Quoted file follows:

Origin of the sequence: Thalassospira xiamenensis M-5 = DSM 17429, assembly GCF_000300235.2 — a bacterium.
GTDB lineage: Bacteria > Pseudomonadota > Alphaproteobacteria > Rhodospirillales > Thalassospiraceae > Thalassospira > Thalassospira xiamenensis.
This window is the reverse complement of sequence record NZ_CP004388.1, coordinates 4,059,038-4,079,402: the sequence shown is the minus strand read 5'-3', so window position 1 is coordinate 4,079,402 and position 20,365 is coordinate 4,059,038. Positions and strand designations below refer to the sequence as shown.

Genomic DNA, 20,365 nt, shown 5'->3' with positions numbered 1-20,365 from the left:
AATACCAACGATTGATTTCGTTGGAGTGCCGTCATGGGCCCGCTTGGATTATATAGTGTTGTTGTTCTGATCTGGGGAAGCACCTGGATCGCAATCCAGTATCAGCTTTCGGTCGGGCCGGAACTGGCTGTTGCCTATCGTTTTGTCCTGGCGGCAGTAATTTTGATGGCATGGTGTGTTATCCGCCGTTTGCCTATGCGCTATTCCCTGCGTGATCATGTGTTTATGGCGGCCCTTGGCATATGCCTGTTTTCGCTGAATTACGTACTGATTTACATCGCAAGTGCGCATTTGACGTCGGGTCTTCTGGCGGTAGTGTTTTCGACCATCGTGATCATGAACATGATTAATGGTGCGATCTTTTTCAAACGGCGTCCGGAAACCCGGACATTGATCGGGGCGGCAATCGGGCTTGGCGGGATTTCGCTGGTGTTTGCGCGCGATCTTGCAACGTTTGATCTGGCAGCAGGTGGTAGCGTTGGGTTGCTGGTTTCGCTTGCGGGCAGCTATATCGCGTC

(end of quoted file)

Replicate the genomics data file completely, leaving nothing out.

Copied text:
Origin of the sequence: Thalassospira xiamenensis M-5 = DSM 17429, assembly GCF_000300235.2 — a bacterium.
GTDB lineage: Bacteria > Pseudomonadota > Alphaproteobacteria > Rhodospirillales > Thalassospiraceae > Thalassospira > Thalassospira xiamenensis.
This window is the reverse complement of sequence record NZ_CP004388.1, coordinates 4,059,038-4,079,402: the sequence shown is the minus strand read 5'-3', so window position 1 is coordinate 4,079,402 and position 20,365 is coordinate 4,059,038. Positions and strand designations below refer to the sequence as shown.

Genomic DNA, 20,365 nt, shown 5'->3' with positions numbered 1-20,365 from the left:
AATACCAACGATTGATTTCGTTGGAGTGCCGTCATGGGCCCGCTTGGATTATATAGTGTTGTTGTTCTGATCTGGGGAAGCACCTGGATCGCAATCCAGTATCAGCTTTCGGTCGGGCCGGAACTGGCTGTTGCCTATCGTTTTGTCCTGGCGGCAGTAATTTTGATGGCATGGTGTGTTATCCGCCGTTTGCCTATGCGCTATTCCCTGCGTGATCATGTGTTTATGGCGGCCCTTGGCATATGCCTGTTTTCGCTGAATTACGTACTGATTTACATCGCAAGTGCGCATTTGACGTCGGGTCTTCTGGCGGTAGTGTTTTCGACCATCGTGATCATGAACATGATTAATGGTGCGATCTTTTTCAAACGGCGTCCGGAAACCCGGACATTGATCGGGGCGGCAATCGGGCTTGGCGGGATTTCGCTGGTGTTTGCGCGCGATCTTGCAACGTTTGATCTGGCAGCAGGTGGTAGCGTTGGGTTGCTGGTTTCGCTTGCGGGCAGCTATATCGCGTC